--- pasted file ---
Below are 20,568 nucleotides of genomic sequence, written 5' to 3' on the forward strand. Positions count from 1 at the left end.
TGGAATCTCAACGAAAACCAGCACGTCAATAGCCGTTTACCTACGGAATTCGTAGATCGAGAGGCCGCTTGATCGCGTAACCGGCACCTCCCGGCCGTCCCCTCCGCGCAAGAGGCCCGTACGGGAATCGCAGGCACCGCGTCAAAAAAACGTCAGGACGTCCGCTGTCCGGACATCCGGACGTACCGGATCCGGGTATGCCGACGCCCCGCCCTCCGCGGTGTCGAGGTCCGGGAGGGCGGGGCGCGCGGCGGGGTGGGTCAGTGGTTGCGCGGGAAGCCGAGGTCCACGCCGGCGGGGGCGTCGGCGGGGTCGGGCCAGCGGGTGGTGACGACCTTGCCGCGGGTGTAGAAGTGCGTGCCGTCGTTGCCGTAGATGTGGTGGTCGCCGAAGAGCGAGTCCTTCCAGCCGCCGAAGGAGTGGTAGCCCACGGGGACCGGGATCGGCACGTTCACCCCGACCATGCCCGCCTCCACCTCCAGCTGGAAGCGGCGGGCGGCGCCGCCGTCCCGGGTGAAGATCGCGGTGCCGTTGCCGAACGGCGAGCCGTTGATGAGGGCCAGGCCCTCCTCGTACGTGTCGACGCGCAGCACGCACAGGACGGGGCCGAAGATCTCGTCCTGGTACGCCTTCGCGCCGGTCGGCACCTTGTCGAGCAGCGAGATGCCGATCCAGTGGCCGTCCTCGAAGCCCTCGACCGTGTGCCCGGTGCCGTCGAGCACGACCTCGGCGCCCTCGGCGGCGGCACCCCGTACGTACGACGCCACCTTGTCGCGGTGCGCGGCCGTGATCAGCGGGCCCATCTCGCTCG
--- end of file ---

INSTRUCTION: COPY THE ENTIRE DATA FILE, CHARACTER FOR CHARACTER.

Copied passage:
Below are 20,568 nucleotides of genomic sequence, written 5' to 3' on the forward strand. Positions count from 1 at the left end.
TGGAATCTCAACGAAAACCAGCACGTCAATAGCCGTTTACCTACGGAATTCGTAGATCGAGAGGCCGCTTGATCGCGTAACCGGCACCTCCCGGCCGTCCCCTCCGCGCAAGAGGCCCGTACGGGAATCGCAGGCACCGCGTCAAAAAAACGTCAGGACGTCCGCTGTCCGGACATCCGGACGTACCGGATCCGGGTATGCCGACGCCCCGCCCTCCGCGGTGTCGAGGTCCGGGAGGGCGGGGCGCGCGGCGGGGTGGGTCAGTGGTTGCGCGGGAAGCCGAGGTCCACGCCGGCGGGGGCGTCGGCGGGGTCGGGCCAGCGGGTGGTGACGACCTTGCCGCGGGTGTAGAAGTGCGTGCCGTCGTTGCCGTAGATGTGGTGGTCGCCGAAGAGCGAGTCCTTCCAGCCGCCGAAGGAGTGGTAGCCCACGGGGACCGGGATCGGCACGTTCACCCCGACCATGCCCGCCTCCACCTCCAGCTGGAAGCGGCGGGCGGCGCCGCCGTCCCGGGTGAAGATCGCGGTGCCGTTGCCGAACGGCGAGCCGTTGATGAGGGCCAGGCCCTCCTCGTACGTGTCGACGCGCAGCACGCACAGGACGGGGCCGAAGATCTCGTCCTGGTACGCCTTCGCGCCGGTCGGCACCTTGTCGAGCAGCGAGATGCCGATCCAGTGGCCGTCCTCGAAGCCCTCGACCGTGTGCCCGGTGCCGTCGAGCACGACCTCGGCGCCCTCGGCGGCGGCACCCCGTACGTACGACGCCACCTTGTCGCGGTGCGCGGCCGTGATCAGCGGGCCCATCTCGCTCG